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Understanding Digital Camera Lens Specifications

The lens is a critical component of the camera. Digital camera lenses are small and need to be accurately manufactured. They contribute a lot to the cost of the camera so specifications vary considerably. There are also a number of different performance parameters that can be considered:

Zoom Range
The most obvious lens parameter is zoom range. It is very convenient to be able to take wide angle and telephoto shots with the same camera. 3X optical zoom is good, but fairly expensive. 2X also gives useful range but is not usually so good if you like talking pictures of distant object (wildlife and sports for example). Cameras with fixed focus lenses tend to be easier to use and smaller. Some cameras also have a digital zoom feature. All this does is enlarge the size of the picture (and crop it) after it is taken. It does not capture more detail. Digital zoom can be used to extend the optical zoom range, but always check the optical zoom range, this is what really counts. Try the zoom in the store where you buy the camera to see if you like the range.

Minimum focal length
In addition to the range of zoom, check out the minimum focal length (how wide you can zoom out). Some digital cameras do not have good wide angle operation because it is hard to make a wide angle lens for a CCD sensor. Check the zoom range - less than 35mm is acceptable, 28mm is good (both measured in 35mm equivalent focal length, see below).

Maximum F-stop
If you care about taking pictures in low light look at the maximum F-stop your camera can support. There is an iris in the lens and this is a measurement of the maximum it can open up, it affects the brightness of the image. F/4 is not bad for digital camera lenses, f/2.8 is good. Maximum F-stop can also vary a bit with zoom. High F-stop zoom lenses have very large lenses at the front and would be heavier. F-stop also affects depth of field, the range of distances for which the subject will be in focus.

To get a general impression of light gathering performance look at the size of the lens at the front. Some cameras have tiny lenses - this means that less light enters the lens and therefore the camera does not perform so well in low light level.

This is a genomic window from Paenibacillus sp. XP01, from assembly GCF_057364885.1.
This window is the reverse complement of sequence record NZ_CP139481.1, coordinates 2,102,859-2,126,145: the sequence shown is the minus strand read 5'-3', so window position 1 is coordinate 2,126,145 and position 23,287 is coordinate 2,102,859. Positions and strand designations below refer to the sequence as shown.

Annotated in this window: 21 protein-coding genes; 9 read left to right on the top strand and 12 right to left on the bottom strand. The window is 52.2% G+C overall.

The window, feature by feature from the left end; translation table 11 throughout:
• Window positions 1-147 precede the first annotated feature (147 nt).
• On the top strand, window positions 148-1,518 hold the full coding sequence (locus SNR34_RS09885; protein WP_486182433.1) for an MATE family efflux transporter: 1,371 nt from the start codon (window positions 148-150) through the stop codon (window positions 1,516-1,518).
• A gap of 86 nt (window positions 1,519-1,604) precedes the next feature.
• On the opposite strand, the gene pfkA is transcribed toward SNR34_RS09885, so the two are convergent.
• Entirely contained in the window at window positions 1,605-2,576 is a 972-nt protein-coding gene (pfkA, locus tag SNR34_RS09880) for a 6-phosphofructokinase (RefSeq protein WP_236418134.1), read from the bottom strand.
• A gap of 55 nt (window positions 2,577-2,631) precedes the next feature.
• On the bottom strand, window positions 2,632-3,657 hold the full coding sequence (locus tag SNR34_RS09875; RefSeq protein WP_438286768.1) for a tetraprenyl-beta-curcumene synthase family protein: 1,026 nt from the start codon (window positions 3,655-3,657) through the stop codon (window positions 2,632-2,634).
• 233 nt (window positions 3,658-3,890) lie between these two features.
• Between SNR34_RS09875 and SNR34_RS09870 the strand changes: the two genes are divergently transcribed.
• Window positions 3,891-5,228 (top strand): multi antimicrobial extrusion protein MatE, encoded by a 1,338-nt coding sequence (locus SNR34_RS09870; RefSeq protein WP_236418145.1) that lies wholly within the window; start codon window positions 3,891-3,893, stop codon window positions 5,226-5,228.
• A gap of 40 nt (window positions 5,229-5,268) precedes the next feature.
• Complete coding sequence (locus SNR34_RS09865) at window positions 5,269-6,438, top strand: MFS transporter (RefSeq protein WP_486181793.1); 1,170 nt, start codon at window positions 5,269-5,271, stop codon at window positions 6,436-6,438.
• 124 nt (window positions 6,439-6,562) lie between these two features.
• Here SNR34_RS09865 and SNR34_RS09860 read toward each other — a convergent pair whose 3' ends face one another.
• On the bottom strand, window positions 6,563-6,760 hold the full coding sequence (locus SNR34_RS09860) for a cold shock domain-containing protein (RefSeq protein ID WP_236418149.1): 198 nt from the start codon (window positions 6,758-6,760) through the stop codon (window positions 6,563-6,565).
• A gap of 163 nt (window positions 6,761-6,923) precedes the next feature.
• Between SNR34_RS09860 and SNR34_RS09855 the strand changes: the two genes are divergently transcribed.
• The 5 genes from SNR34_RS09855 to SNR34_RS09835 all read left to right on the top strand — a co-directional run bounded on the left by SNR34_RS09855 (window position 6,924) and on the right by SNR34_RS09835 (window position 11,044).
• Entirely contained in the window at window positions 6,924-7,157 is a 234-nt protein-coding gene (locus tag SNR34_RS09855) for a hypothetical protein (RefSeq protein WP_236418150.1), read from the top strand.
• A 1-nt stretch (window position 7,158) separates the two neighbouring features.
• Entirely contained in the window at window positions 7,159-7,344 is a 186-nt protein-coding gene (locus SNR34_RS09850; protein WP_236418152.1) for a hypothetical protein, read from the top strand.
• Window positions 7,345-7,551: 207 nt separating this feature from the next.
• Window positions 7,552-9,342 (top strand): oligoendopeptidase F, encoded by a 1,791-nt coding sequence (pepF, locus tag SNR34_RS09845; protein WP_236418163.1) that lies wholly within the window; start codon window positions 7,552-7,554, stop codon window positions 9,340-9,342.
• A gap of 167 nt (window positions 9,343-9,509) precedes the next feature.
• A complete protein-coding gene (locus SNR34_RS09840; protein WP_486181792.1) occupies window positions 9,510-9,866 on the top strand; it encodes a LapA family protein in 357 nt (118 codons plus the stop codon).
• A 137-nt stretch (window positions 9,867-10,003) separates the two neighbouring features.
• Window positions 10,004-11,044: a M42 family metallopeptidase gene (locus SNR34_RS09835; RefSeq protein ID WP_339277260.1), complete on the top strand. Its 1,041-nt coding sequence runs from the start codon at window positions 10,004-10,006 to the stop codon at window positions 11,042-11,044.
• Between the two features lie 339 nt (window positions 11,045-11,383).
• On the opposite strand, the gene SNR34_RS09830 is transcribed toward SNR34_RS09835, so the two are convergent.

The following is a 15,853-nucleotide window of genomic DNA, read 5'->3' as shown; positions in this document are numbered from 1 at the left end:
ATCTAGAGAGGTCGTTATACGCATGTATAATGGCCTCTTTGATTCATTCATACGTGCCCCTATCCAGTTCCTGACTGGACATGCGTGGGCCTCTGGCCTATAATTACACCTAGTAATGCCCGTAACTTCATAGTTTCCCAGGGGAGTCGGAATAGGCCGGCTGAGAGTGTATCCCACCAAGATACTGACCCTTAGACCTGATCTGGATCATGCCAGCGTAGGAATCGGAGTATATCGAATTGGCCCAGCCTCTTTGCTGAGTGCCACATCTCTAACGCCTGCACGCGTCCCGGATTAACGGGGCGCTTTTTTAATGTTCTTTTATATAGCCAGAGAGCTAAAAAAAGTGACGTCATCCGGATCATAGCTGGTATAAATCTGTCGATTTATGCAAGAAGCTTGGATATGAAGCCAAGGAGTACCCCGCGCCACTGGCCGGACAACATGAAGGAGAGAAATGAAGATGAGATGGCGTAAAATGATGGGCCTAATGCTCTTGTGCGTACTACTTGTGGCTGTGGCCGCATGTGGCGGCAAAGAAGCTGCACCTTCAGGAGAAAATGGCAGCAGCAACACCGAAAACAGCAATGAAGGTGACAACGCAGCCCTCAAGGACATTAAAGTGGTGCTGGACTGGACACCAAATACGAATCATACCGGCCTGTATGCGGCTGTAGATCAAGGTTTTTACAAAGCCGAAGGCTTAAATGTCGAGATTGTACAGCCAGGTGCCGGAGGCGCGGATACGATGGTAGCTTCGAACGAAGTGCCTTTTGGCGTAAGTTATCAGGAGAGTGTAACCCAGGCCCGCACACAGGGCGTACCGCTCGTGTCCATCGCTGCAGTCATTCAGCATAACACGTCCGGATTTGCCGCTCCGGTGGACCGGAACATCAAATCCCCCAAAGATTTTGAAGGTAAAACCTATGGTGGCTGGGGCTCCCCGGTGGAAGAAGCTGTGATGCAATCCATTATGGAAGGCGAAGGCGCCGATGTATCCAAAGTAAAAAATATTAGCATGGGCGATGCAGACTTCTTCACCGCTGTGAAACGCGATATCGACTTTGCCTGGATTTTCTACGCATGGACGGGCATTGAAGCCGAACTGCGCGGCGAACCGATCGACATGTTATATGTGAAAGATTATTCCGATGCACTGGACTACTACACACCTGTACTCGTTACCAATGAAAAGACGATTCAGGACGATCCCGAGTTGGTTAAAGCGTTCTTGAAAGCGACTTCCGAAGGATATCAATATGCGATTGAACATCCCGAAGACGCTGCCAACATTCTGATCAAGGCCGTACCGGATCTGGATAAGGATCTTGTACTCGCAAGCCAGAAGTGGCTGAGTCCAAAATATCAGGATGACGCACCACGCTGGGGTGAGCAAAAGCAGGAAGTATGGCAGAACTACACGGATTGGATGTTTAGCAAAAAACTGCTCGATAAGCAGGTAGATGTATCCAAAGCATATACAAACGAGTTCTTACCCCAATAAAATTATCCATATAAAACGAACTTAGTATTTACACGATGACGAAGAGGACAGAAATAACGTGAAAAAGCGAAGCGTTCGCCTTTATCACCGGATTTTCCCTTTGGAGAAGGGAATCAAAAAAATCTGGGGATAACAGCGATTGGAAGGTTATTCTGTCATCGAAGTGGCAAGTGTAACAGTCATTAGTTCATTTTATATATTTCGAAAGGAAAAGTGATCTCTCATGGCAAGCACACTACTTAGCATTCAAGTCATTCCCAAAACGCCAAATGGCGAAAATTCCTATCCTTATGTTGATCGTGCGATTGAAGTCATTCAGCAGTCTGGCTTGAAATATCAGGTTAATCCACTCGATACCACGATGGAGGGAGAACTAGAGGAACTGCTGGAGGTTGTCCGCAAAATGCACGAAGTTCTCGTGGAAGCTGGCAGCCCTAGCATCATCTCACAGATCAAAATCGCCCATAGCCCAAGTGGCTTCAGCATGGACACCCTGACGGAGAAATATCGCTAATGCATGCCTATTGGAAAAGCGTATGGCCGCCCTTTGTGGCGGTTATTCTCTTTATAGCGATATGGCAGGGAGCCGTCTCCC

Close ups
Some cameras can focus very close to the lens and be used as microscopes (it is called 'macro' mode). If you like to take pictures of people and landscape this does not matter. But if you like to take close-up subjects (like flowers and plants) it is best to check this. Focus closer than 50cm (0.5m) is good.

Zoom lens scales
Lens focal lengths are measured in mm. The higher the number the more the telephoto effect. The range is usually marked on the front of the lens and appears in the specification sheet of the camera.

Since the CCD (the device used to collect the light) in the digital camera is much smaller than a film camera then all the lenses and their focal lengths are smaller too. A digital camera with a 6-15mm lens and a certain size CCD has exactly the same range as a regular film camera with a 28-72mm zoom lens. To further complicate the issue the sizes of CCDs used in cameras are not all the same.

When everyone used 35mm film cameras it was easy to know the type of lens as long as you knew the scale. To make it easier with digital cameras many manufactures quote their zoom lenses in "35mm equivalent" sizes, which is more convenient. In this case the '35mm' refers to the width of the film used in traditional cameras. The following table shows typical values:

Conventional 35mm
film camera
Typical digital camera Range
<20mm < 4.3mm Very Wide angle
21-35mm 4.5-7.5mm Wide angle
50mm 10.7mm Normal - similar to what your eye would see
70-200mm or more 15-43mm Telephoto

Use of different zoom settings has a strong effect on perspective in the picture. Wide-angle lenses distort pictures of people faces and tend to make them look fatter with larger noses!

Sometimes lenses are quoted as 2X or 3X. This refers to the range, so a 25-50mm would be 2X and 25-75mm would be 3X. This measurement is used more often for video cameras. When buying a camera keep in mind that X values only yell you part of the story. You should also look at the range covered; a 70-140mm lens would be 2X, but would not be able to photograph close subjects, a 35-70mm lens is also 2X but would offer very different performance.

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